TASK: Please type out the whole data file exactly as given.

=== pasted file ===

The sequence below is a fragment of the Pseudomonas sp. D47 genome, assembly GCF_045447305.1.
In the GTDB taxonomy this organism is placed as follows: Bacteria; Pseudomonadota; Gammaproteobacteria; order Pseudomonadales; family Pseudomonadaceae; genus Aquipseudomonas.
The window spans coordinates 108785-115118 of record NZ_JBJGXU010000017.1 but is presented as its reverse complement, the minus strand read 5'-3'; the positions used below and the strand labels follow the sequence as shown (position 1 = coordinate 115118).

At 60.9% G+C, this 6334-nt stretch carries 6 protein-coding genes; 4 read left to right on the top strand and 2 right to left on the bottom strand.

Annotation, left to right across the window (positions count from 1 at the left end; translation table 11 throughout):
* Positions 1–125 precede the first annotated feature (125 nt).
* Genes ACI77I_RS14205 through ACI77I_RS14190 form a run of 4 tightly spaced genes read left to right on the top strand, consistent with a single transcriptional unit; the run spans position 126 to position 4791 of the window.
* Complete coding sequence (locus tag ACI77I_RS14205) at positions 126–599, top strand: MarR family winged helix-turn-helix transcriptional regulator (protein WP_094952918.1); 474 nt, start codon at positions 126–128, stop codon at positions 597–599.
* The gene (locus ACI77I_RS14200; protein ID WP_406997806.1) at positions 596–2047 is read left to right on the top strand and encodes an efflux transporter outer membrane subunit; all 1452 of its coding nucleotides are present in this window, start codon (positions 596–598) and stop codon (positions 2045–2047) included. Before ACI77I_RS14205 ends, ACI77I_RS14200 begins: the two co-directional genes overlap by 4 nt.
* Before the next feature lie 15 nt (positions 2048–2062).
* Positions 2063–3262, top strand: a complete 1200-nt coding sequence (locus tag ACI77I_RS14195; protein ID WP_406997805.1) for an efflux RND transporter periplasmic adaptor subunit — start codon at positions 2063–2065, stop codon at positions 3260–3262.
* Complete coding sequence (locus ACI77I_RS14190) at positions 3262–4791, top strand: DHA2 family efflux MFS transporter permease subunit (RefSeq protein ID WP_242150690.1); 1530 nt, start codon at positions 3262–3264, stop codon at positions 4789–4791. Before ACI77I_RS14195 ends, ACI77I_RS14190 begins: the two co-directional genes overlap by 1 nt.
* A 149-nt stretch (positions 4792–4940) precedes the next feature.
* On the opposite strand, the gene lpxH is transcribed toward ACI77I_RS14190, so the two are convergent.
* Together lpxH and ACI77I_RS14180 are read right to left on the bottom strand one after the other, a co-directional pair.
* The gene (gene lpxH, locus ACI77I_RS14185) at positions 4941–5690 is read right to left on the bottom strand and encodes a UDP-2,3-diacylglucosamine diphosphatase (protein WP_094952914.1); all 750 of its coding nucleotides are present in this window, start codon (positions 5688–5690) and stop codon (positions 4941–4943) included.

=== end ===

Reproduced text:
The sequence below is a fragment of the Pseudomonas sp. D47 genome, assembly GCF_045447305.1.
In the GTDB taxonomy this organism is placed as follows: Bacteria; Pseudomonadota; Gammaproteobacteria; order Pseudomonadales; family Pseudomonadaceae; genus Aquipseudomonas.
The window spans coordinates 108785-115118 of record NZ_JBJGXU010000017.1 but is presented as its reverse complement, the minus strand read 5'-3'; the positions used below and the strand labels follow the sequence as shown (position 1 = coordinate 115118).

At 60.9% G+C, this 6334-nt stretch carries 6 protein-coding genes; 4 read left to right on the top strand and 2 right to left on the bottom strand.

Annotation, left to right across the window (positions count from 1 at the left end; translation table 11 throughout):
* Positions 1–125 precede the first annotated feature (125 nt).
* Genes ACI77I_RS14205 through ACI77I_RS14190 form a run of 4 tightly spaced genes read left to right on the top strand, consistent with a single transcriptional unit; the run spans position 126 to position 4791 of the window.
* Complete coding sequence (locus tag ACI77I_RS14205) at positions 126–599, top strand: MarR family winged helix-turn-helix transcriptional regulator (protein WP_094952918.1); 474 nt, start codon at positions 126–128, stop codon at positions 597–599.
* The gene (locus ACI77I_RS14200; protein ID WP_406997806.1) at positions 596–2047 is read left to right on the top strand and encodes an efflux transporter outer membrane subunit; all 1452 of its coding nucleotides are present in this window, start codon (positions 596–598) and stop codon (positions 2045–2047) included. Before ACI77I_RS14205 ends, ACI77I_RS14200 begins: the two co-directional genes overlap by 4 nt.
* Before the next feature lie 15 nt (positions 2048–2062).
* Positions 2063–3262, top strand: a complete 1200-nt coding sequence (locus tag ACI77I_RS14195; protein ID WP_406997805.1) for an efflux RND transporter periplasmic adaptor subunit — start codon at positions 2063–2065, stop codon at positions 3260–3262.
* Complete coding sequence (locus ACI77I_RS14190) at positions 3262–4791, top strand: DHA2 family efflux MFS transporter permease subunit (RefSeq protein ID WP_242150690.1); 1530 nt, start codon at positions 3262–3264, stop codon at positions 4789–4791. Before ACI77I_RS14195 ends, ACI77I_RS14190 begins: the two co-directional genes overlap by 1 nt.
* A 149-nt stretch (positions 4792–4940) precedes the next feature.
* On the opposite strand, the gene lpxH is transcribed toward ACI77I_RS14190, so the two are convergent.
* Together lpxH and ACI77I_RS14180 are read right to left on the bottom strand one after the other, a co-directional pair.
* The gene (gene lpxH, locus ACI77I_RS14185) at positions 4941–5690 is read right to left on the bottom strand and encodes a UDP-2,3-diacylglucosamine diphosphatase (protein WP_094952914.1); all 750 of its coding nucleotides are present in this window, start codon (positions 5688–5690) and stop codon (positions 4941–4943) included.